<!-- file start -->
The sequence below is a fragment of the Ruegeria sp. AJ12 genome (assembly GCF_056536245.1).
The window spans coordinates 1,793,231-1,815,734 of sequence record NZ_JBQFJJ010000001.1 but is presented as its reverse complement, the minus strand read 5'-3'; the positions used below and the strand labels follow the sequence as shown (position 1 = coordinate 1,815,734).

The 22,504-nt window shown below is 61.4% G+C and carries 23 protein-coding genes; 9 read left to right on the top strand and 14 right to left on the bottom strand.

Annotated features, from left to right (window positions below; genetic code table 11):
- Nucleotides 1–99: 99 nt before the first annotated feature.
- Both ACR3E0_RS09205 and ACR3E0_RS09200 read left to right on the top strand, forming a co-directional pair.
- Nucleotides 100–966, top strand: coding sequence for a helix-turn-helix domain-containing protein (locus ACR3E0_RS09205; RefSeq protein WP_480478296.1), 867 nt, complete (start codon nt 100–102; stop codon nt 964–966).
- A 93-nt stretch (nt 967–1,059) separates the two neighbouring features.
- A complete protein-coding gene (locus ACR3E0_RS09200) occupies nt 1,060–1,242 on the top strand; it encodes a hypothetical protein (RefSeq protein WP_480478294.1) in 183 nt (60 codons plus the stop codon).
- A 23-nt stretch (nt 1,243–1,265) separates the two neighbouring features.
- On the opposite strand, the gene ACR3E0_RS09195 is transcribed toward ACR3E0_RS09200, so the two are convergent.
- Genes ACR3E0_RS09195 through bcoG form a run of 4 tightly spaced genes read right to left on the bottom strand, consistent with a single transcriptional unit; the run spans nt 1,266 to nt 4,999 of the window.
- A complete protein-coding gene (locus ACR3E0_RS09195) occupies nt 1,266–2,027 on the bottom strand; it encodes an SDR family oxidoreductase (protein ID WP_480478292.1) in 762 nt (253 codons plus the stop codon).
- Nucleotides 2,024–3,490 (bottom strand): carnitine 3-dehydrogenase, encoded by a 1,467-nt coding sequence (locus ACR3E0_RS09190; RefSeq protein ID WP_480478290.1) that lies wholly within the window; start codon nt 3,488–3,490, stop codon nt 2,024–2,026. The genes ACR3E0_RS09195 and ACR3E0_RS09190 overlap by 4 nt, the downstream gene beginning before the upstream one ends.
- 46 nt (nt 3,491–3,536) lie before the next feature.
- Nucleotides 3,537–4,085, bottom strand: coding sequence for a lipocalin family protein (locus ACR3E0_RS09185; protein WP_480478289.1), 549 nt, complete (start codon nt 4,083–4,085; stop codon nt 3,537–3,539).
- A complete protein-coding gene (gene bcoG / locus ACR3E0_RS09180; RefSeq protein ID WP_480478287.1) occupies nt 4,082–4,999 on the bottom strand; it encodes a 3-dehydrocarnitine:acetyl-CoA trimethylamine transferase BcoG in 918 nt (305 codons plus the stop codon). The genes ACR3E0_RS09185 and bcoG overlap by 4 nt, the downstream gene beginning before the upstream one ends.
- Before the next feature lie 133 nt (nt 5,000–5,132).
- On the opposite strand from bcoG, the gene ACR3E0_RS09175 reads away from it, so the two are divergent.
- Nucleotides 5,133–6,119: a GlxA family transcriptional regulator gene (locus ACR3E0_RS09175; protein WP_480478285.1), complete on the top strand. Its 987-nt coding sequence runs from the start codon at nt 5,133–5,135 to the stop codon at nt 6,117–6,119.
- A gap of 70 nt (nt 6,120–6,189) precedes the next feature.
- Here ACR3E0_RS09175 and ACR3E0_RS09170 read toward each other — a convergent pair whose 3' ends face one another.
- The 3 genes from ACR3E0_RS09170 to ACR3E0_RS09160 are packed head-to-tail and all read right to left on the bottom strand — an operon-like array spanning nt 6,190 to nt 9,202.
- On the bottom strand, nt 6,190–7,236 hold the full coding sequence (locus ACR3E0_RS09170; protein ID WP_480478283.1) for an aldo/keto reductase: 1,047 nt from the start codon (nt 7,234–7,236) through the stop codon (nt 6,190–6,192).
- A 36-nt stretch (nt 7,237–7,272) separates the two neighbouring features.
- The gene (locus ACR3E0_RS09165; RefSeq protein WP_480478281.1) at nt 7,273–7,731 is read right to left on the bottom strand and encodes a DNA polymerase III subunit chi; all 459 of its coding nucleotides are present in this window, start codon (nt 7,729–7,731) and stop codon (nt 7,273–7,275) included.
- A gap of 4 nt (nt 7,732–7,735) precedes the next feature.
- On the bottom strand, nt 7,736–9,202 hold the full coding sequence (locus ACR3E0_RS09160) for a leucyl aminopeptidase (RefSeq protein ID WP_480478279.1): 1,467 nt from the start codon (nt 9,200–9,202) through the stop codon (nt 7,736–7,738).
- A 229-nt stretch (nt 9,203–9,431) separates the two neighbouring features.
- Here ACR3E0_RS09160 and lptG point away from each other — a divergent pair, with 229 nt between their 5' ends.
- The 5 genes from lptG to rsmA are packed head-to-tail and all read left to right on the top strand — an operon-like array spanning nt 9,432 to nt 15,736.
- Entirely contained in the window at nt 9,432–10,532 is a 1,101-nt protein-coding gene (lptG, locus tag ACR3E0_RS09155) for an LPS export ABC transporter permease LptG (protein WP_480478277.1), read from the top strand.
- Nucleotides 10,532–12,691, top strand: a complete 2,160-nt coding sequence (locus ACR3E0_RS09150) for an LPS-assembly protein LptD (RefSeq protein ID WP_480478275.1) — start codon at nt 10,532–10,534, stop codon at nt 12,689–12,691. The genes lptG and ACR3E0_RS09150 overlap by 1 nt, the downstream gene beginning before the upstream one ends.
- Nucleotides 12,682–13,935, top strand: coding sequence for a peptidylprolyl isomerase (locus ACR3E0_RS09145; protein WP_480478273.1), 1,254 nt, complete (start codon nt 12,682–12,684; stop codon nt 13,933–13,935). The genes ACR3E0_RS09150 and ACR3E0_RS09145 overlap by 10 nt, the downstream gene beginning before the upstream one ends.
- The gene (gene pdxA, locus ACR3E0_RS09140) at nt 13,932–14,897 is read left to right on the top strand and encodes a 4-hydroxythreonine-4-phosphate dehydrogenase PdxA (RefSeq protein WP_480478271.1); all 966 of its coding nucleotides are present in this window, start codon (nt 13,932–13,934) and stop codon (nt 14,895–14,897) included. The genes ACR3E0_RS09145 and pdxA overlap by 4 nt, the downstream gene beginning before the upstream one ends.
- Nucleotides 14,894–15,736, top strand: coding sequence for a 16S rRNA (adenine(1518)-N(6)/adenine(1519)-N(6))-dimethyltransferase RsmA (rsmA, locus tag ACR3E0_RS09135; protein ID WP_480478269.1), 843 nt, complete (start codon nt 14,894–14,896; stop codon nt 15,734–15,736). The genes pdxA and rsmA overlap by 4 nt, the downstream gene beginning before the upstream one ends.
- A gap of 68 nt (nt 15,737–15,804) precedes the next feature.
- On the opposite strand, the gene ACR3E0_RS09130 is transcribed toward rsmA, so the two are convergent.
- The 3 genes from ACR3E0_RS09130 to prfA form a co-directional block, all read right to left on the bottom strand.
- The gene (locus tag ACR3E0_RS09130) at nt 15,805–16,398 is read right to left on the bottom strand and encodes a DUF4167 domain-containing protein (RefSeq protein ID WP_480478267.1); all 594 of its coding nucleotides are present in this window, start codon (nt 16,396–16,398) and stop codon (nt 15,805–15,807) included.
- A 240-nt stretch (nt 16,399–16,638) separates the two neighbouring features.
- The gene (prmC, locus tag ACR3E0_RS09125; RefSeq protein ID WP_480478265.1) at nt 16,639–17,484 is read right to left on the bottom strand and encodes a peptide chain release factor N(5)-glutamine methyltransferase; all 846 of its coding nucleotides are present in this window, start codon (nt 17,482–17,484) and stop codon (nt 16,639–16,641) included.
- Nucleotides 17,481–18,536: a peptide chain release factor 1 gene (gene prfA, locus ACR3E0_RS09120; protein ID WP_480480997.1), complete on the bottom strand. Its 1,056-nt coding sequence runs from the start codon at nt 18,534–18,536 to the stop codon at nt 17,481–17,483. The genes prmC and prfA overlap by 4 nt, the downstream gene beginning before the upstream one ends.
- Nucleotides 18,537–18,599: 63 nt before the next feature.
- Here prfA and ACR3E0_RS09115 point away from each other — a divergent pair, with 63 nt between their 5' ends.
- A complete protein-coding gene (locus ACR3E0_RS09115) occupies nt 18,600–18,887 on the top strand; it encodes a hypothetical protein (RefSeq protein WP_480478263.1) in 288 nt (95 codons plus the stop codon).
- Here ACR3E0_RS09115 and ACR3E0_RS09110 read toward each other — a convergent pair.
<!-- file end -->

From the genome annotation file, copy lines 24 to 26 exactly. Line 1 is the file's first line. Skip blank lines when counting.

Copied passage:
- On the bottom strand, nt 6,190–7,236 hold the full coding sequence (locus ACR3E0_RS09170; protein ID WP_480478283.1) for an aldo/keto reductase: 1,047 nt from the start codon (nt 7,234–7,236) through the stop codon (nt 6,190–6,192).
- A 36-nt stretch (nt 7,237–7,272) separates the two neighbouring features.
- The gene (locus ACR3E0_RS09165; RefSeq protein WP_480478281.1) at nt 7,273–7,731 is read right to left on the bottom strand and encodes a DNA polymerase III subunit chi; all 459 of its coding nucleotides are present in this window, start codon (nt 7,729–7,731) and stop codon (nt 7,273–7,275) included.